As the Christmas market is on one weekend, there is a risk of overfilling it with people and cars. We were fortunate enough to arrive at the opening of the market, which was 10:00am. By the time we left, five hours later, the place was becoming overfilled. Part of it has to do with the fact that the market closes at 6:00pm on each of the days open. Given the proximity to the likes of Glauchau, Meerane, Zwickau, Chemnitz, Crimmitschau and Werdau, it is understandable to have a Christmas market on one weekend, coordinating it with the neighboring communities to allow local businesses and artists to attend. But sometimes one wonders if one weekend is not enough; especially as Zwickau and Chemnitz have theirs during the entire Advent period and Werdau and Crimmitschau have theirs for only a week. Only Glauchau and Meerane have theirs for one weekend.



But what about if Waldenburg would have theirs for two weekends or even the entire time?


As I reported on Frankenmuth, Michigan, the policy of expansion and marketing by the likes of Bronner and Zehnder not only saved the Franconian community near Lake Huron, it also attracted more visitors every year. Even the Christmas Market, which was introduced in 2005, has become an attraction in the winter time, adding it to the tree with ornaments full of events to do in the community. Waldenburg already has an establishment of having two types of markets during the year: a pottery market and an arts and crafts market. Building off from that one can try and expand the Christmas market in the sense of space and time. For space purposes, it could include the historic old town and even the parking area, but it would come with closing off the area to all traffic and utilizing the open space at the castle grounds next to the river as well as some other parking areas for parking. Wishful thinking would be a shuttle service to the market from Glauchau or Meerane so that one can leave their cars at the respective cities and use the bus, without having to worry about parking. For time purposes, there are two options worth experimenting. The first is having it for 1-2 weeks, as seen in Crimmitschau and Werdau. The second is having it only on Advent weekends. This is practiced at the Osterstein Castle in Zwickau, which has been hosting the markets since 2009. Both have their advantages and disadvantages in terms of traffic and business. Especially for the former, for only main highway passes through the city center enroute to Hohenstein-Ernstthal.


To ensure the passage is cleared so that business can be conducted during the week, it is perhaps not a bad idea to have the markets on multiple weekends. There are three reasons behind expanding the Christmas markets onto weekends only: 1. There’s normally not much business in Waldenburg during the weekend, so the streets could be closed off during that time. 2. It’s more likely to attract visitors visiting the market and the castle on weekends than on weekdays; even if there are non-Christmas events at the castle, there is a chance to share space and time so that people can visit both- hence the expansion of the market to the city center. And lastly 3. There is a chance to coordinate services between Glauchau, Meerane, Crimmitschau and Werdau to encourage people to visit the markets without having to rush to one just because they are open during a weekend. People could visit all these markets during the Advent season while not losing commerce during that time but most importantly, not congesting the streets. To sum up, more space and more possibilities to visit the market in Waldenburg beyond the lone weekend will be beneficial to the community and businesses who would like to sell their products.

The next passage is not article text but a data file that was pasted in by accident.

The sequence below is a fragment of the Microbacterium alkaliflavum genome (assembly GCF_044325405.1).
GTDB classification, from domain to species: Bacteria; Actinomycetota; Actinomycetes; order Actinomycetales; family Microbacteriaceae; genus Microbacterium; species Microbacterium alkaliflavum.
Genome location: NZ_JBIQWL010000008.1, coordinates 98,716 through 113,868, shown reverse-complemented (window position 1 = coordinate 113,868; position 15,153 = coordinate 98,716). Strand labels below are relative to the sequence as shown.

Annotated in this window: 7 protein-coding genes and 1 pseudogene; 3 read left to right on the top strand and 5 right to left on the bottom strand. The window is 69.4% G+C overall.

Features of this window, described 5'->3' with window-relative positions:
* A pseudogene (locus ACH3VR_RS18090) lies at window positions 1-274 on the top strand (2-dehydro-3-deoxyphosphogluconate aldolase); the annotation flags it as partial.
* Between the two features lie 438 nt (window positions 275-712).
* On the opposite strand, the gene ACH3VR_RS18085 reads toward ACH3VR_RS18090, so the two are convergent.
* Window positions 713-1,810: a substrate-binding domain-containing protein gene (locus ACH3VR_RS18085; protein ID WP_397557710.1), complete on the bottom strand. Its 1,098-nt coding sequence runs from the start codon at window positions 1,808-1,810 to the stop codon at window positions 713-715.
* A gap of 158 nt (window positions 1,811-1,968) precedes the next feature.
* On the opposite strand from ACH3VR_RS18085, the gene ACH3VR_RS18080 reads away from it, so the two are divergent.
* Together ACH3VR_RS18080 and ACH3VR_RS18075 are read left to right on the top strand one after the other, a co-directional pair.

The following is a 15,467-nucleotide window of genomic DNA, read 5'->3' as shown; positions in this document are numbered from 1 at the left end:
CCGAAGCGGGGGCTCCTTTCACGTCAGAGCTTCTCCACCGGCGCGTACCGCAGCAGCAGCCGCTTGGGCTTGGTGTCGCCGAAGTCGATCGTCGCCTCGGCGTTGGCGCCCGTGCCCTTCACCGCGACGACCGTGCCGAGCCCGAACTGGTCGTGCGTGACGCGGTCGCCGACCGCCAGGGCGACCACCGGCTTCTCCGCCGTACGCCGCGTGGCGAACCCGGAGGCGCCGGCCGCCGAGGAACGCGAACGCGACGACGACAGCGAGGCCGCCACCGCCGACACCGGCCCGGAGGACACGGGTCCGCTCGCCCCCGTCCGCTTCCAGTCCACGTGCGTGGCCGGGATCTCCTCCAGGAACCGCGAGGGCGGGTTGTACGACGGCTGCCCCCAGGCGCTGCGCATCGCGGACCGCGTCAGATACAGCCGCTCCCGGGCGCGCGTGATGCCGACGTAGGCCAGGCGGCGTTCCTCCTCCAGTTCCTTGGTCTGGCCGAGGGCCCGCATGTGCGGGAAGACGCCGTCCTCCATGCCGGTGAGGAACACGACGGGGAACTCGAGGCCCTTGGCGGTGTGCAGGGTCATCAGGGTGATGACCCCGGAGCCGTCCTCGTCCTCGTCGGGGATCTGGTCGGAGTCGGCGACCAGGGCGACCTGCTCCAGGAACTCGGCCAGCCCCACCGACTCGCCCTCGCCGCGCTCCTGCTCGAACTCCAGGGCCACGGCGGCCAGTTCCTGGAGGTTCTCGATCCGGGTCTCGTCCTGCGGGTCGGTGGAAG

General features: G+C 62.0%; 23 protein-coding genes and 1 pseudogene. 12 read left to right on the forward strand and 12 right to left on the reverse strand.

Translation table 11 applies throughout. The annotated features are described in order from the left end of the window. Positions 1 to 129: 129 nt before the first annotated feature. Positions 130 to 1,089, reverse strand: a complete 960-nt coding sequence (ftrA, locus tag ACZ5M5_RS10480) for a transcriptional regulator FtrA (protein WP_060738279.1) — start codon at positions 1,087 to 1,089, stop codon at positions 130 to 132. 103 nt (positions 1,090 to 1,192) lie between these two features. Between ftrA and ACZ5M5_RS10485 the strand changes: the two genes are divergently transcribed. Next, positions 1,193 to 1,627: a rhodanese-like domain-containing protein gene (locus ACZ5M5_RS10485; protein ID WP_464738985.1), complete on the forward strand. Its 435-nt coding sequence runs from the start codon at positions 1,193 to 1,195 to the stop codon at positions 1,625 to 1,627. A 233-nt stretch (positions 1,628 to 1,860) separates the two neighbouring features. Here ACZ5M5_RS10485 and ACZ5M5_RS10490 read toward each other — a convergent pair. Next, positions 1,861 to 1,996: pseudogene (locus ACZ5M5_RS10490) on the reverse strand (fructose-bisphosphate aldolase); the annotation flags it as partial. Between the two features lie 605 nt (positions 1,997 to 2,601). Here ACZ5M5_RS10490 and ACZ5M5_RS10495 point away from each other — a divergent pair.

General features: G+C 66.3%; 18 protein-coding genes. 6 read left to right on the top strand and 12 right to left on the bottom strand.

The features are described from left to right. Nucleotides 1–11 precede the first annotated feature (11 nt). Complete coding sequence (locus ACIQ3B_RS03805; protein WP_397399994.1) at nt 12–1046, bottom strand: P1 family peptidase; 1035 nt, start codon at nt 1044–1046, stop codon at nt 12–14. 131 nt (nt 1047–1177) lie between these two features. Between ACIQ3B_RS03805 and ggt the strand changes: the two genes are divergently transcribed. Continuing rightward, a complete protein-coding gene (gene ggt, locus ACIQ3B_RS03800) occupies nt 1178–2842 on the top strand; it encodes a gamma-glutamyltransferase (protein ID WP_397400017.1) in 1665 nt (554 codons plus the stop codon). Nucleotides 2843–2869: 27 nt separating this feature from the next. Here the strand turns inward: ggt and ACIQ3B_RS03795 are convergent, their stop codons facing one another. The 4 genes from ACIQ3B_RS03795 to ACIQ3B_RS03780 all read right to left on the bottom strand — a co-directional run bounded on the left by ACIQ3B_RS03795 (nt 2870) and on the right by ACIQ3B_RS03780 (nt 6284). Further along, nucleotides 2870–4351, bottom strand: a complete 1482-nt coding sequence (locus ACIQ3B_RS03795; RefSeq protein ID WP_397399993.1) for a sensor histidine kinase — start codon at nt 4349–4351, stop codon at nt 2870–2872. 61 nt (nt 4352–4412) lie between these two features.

According to sources, this is the third time Waldenburg has hosted the Christmas market at the castle. And given the number of people attending the market and its 50+ stands full of local goods and handcrafted products, this will not be the last one that will take place. The market has the potential of attracting many and competing with the neighboring markets. What it takes to succeed however require more than just one weekend to host it. It will requiring cooperation with other Christmas markets in neighboring towns plus a better infrastructure in order to attract more people by not just encouraging them to see all of them during the Advent period.


For a market like Waldenburg, it requires a lot of time to spend there, enjoying the foods, buying local and even doing some crafting for your loved ones. For all ages, the market at Waldenburg is a must-see for Christmas.


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Aside from the markets, Waldenburg is also a guest of a Christmas market in Waldenburg/ Hohenlohe. It’s located in the Schwabian Hall district in Baden-Wurttemberg near the conglomerate of Heilbronn. That market is also held for one weekend in a castle and includes businesses from there, Waldenburg in Switzerland and its partner city, Sierck-les-Bains in France.



You can see all the Pictures of Waldenburg’s Christmas Market at the Castle via

Google Photos:



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First German Astronaut Passes at 82

The East German Fighter Plane which Sigmund Jähn flew during his time prior to going into outer space. On display at the German Space Museum and Jähn Exhibit. Photo taken in 2017



Sigmund Jähn made history by being the first German astronaut to fly into outer space.

 STRAUSBERG, GERMANY- If asked who comes to mind when it comes to Germany and space travel, the first name that comes to mind would be Alexander Gerst, the first person who traveled to space….. twice!

But if asked who was the first German to enter outer space, the answers may vary: Renate Brümmer, Hans Schlegel, Gerhard Thiele, Heike Walpot, Ulrich Walter, Klaus-Dietrich Flade and Reinhold Ewald. Yet many people may not know Sigmund Jähn.